• The countless hours of time it takes to attain basic literacy in Chinese due to the sheer number of characters to be memorized. China is very proud of its supposed 95 percent literacy rate, yet what goes unspoken is the inordinate amount of time children must spend in mastering the system, in comparison to alphabetic writing systems. As long as Chinese school kids (and hapless foreign adults) are expected to master the writing of this system by hand, all the advanced input systems in the world will not lighten this burden. (One could make the case that the true contribution of computer technology to Chinese script is not improved input methods, but the option of sidestepping the inputting of characters entirely by simply using speech-to-text technology.)
  • The use of pinyin as an add-on writing system employed to teach Chinese school kids the sounds of Putonghua. It is in some sense absurd that the poor overworked Chinese children must learn pinyin, an alphabetic writing system, in addition to the burdensome character system, in order to master basic reading skills in their own language. This is especially ironic, given that pinyin alone would be sufficient to achieve basic literacy, if only Chinese books were printed in this imported phonetic writing system.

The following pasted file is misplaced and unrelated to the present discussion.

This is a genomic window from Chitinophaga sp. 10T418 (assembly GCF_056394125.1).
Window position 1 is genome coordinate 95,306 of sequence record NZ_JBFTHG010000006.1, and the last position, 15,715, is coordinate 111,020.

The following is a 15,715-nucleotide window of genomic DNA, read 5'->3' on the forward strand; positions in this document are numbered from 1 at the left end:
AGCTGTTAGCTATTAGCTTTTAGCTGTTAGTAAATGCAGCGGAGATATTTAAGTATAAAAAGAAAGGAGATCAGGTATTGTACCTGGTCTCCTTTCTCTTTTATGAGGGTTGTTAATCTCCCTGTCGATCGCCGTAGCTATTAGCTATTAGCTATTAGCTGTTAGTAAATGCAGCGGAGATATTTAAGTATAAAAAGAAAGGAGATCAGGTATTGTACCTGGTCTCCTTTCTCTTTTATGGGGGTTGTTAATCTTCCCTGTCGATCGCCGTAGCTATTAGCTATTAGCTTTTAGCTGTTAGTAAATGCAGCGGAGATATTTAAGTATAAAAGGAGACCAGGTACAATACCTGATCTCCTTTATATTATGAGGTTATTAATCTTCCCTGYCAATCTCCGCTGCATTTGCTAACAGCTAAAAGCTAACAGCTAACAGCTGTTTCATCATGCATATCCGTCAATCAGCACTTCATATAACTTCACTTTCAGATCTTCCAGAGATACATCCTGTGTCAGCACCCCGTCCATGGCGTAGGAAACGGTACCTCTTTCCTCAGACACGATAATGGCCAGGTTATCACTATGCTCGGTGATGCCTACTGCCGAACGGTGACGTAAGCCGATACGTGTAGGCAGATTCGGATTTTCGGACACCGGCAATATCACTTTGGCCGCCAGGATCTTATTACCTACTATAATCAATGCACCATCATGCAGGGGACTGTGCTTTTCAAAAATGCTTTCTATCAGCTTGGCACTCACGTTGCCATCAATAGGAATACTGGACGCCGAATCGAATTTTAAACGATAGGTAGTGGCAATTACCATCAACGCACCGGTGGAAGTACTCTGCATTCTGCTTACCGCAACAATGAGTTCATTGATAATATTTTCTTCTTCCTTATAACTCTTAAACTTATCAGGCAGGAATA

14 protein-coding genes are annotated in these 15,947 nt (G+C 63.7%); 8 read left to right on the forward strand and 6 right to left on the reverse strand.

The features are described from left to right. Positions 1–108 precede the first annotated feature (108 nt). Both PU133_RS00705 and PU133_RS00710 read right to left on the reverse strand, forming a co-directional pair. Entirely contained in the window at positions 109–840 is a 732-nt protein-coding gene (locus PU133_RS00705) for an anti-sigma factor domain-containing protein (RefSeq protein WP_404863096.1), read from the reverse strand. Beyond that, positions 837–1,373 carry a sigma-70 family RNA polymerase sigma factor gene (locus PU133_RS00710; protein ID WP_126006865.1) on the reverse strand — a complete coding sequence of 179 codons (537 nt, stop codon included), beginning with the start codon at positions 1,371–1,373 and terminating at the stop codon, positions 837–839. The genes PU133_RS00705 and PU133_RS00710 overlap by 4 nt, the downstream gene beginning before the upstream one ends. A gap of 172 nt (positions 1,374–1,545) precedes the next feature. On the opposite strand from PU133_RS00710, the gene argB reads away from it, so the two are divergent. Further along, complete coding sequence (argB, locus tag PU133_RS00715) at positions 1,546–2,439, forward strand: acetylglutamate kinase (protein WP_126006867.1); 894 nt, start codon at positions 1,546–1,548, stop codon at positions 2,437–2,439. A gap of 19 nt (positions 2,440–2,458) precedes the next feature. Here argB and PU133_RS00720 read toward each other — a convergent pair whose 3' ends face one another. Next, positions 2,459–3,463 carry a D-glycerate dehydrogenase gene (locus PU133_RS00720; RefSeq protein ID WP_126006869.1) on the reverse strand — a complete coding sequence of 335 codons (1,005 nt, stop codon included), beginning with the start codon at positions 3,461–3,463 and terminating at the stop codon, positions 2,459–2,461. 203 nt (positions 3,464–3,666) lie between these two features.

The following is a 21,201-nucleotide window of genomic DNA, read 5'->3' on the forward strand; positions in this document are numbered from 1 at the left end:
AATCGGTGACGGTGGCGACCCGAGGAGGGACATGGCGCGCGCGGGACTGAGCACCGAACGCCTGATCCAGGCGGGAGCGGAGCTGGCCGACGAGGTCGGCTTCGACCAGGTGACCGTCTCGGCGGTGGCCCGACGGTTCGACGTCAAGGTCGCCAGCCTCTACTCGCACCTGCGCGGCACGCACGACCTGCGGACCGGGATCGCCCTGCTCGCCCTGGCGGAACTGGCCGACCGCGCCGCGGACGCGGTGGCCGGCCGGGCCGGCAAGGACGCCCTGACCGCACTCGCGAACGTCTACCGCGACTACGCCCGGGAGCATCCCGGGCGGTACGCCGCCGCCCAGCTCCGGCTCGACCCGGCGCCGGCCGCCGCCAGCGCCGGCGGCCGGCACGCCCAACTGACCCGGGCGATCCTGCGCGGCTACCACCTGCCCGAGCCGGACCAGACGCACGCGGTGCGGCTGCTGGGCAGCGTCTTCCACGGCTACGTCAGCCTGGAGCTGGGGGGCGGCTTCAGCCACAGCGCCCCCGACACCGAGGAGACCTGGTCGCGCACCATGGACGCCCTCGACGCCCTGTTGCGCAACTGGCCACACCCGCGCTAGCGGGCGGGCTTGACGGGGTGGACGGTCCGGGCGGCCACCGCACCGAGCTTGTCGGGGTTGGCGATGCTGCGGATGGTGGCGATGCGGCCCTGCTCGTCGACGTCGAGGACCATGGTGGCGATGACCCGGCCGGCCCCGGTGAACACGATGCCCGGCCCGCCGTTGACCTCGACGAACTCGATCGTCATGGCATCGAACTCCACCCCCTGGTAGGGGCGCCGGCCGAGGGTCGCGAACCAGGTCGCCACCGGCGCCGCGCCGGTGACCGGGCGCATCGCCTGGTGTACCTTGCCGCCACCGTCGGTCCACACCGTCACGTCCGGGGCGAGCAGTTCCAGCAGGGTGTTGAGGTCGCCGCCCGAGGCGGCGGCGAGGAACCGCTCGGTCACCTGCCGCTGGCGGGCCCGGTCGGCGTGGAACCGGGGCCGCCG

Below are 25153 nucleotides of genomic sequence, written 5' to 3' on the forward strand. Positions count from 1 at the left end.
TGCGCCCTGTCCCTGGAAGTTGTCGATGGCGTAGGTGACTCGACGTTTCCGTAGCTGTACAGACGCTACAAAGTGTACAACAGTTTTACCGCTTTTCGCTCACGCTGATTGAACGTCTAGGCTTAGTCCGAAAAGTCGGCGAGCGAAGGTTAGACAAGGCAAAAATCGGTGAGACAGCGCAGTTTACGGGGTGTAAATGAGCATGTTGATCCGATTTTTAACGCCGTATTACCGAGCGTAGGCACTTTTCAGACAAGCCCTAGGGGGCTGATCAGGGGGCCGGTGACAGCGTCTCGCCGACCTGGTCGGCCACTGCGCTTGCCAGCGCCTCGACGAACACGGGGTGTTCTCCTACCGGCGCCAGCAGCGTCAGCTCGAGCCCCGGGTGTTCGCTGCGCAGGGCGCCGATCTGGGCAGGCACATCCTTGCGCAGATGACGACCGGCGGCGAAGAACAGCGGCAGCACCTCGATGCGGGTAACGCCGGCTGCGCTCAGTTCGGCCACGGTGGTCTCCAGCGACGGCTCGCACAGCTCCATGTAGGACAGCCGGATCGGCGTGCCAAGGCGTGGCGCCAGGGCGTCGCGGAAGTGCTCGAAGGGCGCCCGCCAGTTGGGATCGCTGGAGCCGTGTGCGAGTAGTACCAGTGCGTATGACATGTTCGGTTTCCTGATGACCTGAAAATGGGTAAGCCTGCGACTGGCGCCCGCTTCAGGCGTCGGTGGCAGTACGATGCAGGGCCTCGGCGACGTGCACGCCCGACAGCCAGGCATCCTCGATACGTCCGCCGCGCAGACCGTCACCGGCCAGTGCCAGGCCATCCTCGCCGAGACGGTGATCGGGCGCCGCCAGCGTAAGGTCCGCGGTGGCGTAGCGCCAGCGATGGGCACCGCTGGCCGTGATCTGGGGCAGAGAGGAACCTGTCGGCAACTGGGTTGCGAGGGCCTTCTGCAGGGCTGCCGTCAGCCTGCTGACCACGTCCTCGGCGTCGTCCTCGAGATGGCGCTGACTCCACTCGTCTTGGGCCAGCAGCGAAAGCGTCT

• The “character amnesia” problem (in Chinese tibiwangzi), namely, the inability to recall how to write the graph for a sound due to memory overload. (Referenced in Language Log here, here, and here). This has been a problem for centuries, and made only worse now with the advent of the pinyin input method and voice messaging options on digital devices. The problem has gotten so bad among young people in China that Chinese state television has produced several TV shows such as Hanzi Yingxiong, “Chinese Character Heroes,” and Hanzi Tingxie Dahui, “Chinese Character Dictation Meeting,” in which middle school children compete in various character writing tasks, as a way of reviving the rapidly deteriorating skill of writing by hand. This character amnesia—ironically the result of relying on the less memory-intensive alphabetic pinyin input method!—results in much wasted time as users have to check their digital dictionaries to retrieve the forgotten graph, resort to pinyin—and, increasingly English!—or simply opt out of the system entirely, resorting to some kind of speech-to-text technology to get the right character on the screen.